Keep your eyes open and join the dots

Bernard Robertson-Dunn said...

IMHO, in reality, on its own opt-out will achieve very little.

Opt-out applies to registration, it doesn't mean that patients will get a summary of their health information, although the government propaganda will probably make that claim.


"What to expect when logging into My Health Record for the first time

The first time you log into your My Health Record there may be little of no information in it. Information will be added after visiting a healthcare provider such as a GP, pharmacist or hospital. You can begin to add your personal health information and notes straight away."

The success or otherwise of myhr is totally dependent on GPs. GPs are already being distracted by ePIP and soon the Department of Health's Provider Benefit Integrity Division will ramp up. See this for an indication of what they intend doing

Consultation Paper: Improving Medicare Compliance

Add the MADIP initiatives and it is pretty clear that the real beneficiary of myhr is not the patient, but the federal government. They already have billing data (MBS/PBS) and are trying to link clinical data to those numbers so that they can look for opportunities to reduce costs.

None of the stated objectives themselves are unreasonable. What really annoys me is the underhanded way the government is going about all this.

They are selling many of the projects on the basis of "better health care for Australians" or "Access to data is good for research". myhr helps with neither.

Bruce Farnell said...

Unfortunately, David, this is no surprise. The PHNs (and others) have been spruiking this thing since day one because that's where the money is and no-one is about to 'rock the boat'.

It matters not about the compromises to patient safety, it matters not about the waste of resources. So long as the lovely funding continues to be available. After all, it is someone else's money, isn't it?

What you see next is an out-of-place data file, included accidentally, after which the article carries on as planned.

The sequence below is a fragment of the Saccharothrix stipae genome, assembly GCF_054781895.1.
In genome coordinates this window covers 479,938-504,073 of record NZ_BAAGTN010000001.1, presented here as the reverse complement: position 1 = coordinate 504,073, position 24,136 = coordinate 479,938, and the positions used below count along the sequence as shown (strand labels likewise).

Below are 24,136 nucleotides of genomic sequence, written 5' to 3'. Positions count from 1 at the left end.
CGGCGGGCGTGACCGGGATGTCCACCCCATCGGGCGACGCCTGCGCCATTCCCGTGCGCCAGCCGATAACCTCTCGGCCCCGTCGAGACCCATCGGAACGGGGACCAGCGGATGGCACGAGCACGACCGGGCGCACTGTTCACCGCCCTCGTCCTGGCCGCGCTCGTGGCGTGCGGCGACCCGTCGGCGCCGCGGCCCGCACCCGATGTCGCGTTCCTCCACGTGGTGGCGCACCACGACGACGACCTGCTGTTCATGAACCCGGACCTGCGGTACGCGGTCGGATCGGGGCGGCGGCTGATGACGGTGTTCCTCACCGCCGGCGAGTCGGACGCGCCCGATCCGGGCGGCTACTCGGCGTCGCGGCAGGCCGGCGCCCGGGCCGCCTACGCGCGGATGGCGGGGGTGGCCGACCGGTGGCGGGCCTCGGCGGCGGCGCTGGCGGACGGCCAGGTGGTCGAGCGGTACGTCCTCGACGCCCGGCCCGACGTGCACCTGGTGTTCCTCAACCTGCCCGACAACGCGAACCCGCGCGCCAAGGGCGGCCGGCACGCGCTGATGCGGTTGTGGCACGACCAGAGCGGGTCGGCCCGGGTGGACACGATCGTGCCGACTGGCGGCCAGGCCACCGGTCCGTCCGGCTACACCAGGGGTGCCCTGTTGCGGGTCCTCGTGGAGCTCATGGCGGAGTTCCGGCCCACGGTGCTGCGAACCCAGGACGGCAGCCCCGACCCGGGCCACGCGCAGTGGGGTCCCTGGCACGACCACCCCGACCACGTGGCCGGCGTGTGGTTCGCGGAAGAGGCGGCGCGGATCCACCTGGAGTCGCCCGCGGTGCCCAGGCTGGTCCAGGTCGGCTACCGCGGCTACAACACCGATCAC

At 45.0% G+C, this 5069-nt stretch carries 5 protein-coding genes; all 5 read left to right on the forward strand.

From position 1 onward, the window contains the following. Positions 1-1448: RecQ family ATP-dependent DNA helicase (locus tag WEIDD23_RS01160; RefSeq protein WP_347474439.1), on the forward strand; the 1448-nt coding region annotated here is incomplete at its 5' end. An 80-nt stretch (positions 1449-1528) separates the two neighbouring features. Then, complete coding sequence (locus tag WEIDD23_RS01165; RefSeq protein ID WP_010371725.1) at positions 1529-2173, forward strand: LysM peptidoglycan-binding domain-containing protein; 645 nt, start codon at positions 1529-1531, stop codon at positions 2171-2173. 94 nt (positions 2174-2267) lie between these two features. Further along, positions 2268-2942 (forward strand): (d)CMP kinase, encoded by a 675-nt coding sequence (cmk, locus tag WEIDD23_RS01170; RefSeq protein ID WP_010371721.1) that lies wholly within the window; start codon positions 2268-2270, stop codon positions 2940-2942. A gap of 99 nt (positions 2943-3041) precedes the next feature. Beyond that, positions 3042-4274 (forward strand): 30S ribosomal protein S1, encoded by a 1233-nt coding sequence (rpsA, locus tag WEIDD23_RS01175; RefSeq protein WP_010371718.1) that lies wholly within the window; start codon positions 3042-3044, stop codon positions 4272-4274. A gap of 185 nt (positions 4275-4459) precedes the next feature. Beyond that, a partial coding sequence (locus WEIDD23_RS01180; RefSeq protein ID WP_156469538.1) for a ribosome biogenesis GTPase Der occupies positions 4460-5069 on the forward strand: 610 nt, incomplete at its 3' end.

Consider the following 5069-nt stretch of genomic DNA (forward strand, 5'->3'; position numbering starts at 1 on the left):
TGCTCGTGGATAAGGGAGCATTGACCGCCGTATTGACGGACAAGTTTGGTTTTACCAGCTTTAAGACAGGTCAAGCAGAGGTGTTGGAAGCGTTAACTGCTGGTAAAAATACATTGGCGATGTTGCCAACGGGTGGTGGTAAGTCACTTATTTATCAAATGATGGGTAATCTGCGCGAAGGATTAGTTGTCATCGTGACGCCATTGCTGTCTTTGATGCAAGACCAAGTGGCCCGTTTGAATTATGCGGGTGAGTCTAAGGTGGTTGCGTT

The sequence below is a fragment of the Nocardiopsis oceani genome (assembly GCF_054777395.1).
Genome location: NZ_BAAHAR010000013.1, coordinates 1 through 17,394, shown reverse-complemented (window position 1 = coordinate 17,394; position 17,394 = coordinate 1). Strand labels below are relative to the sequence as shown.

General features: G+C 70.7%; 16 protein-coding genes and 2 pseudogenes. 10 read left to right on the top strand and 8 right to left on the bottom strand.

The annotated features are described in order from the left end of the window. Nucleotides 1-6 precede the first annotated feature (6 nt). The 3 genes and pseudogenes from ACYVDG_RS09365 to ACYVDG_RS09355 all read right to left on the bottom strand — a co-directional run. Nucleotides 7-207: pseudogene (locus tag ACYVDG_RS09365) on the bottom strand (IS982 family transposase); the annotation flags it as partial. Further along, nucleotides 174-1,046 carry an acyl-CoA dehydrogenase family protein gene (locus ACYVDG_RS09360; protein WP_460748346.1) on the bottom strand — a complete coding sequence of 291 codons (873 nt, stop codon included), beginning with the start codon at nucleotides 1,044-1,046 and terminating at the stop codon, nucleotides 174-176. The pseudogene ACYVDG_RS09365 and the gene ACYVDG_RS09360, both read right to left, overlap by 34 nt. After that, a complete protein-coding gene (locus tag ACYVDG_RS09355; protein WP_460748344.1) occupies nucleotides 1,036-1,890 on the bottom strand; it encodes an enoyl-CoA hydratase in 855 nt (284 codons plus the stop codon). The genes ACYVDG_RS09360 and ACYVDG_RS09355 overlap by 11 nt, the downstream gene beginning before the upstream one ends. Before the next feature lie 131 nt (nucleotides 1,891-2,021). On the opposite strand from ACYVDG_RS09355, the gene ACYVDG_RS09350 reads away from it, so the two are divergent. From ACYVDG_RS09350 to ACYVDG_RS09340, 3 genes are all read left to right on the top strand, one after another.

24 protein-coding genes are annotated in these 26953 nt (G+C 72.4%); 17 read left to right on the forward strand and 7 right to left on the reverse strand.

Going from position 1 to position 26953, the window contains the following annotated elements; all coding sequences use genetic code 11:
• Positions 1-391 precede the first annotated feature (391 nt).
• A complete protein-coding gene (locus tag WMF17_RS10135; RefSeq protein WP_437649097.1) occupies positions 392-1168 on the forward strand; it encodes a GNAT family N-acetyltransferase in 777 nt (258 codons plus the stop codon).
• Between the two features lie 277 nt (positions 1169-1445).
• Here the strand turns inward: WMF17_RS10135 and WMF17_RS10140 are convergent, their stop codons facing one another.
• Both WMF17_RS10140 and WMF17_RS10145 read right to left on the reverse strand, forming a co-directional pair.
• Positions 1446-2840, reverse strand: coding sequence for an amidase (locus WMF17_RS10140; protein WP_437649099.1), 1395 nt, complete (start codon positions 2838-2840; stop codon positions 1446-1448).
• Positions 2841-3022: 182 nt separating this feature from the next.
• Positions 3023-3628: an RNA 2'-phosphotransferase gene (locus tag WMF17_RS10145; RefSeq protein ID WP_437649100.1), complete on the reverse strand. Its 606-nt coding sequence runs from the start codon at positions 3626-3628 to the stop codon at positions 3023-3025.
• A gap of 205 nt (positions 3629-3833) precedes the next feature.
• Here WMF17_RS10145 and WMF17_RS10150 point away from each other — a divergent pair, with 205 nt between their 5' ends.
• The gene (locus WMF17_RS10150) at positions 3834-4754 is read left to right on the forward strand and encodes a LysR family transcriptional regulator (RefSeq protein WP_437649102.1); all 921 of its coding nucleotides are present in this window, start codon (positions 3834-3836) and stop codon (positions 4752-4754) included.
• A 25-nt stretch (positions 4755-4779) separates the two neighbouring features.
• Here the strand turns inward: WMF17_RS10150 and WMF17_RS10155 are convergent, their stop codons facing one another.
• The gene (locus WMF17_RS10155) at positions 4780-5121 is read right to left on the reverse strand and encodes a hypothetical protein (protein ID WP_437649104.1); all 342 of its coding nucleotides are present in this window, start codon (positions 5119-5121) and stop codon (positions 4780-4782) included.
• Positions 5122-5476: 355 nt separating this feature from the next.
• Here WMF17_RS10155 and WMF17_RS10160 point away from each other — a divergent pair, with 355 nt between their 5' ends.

Anonymous said...

Well I was going to direct you here - https://www.digitalhealth.gov.au/news-and-events/news/media-release-a-new-national-digital-collaborative-to-improve-child-health/17%20MR_Children's%20Digital%20Health%20Collaborative_V1_1%20Mar%202018%20%20%20CEO%20and%20eH....pdf

But this seems to have disappeared. Anyway NSW talks of the national data hub, presumably as a conformant repository to the MyHR. It is an interesting if somewhat underhanded way to establish this playing the child card.

Another example of transparency honesty and trust building.

Bernard Robertson-Dunn said...

Try this.


Anonymous said...

On the surface this looks great. Not sure how a new born would feel empowered but then the ADHA CEO can’t help himself. If the states and territories would sort things out so they could share information across state boarders then this could be achieved without the Govhr. Perhaps they could just amend the act and still retire the system?

tygrus said...

Dilbert could have been talking about myHR...
The usefulness of bad data...

Anonymous said...

Behind the scenes of the framework for action - ADHA deep dives - http://dilbert.com/strip/2018-04-20

Anonymous said...

Re-platforming myhr will probably put into the cloud. What a fantastic opportunity.

Then make it mandatory.

Anonymous said...

data governance by Dilbert... could be worse... no wait....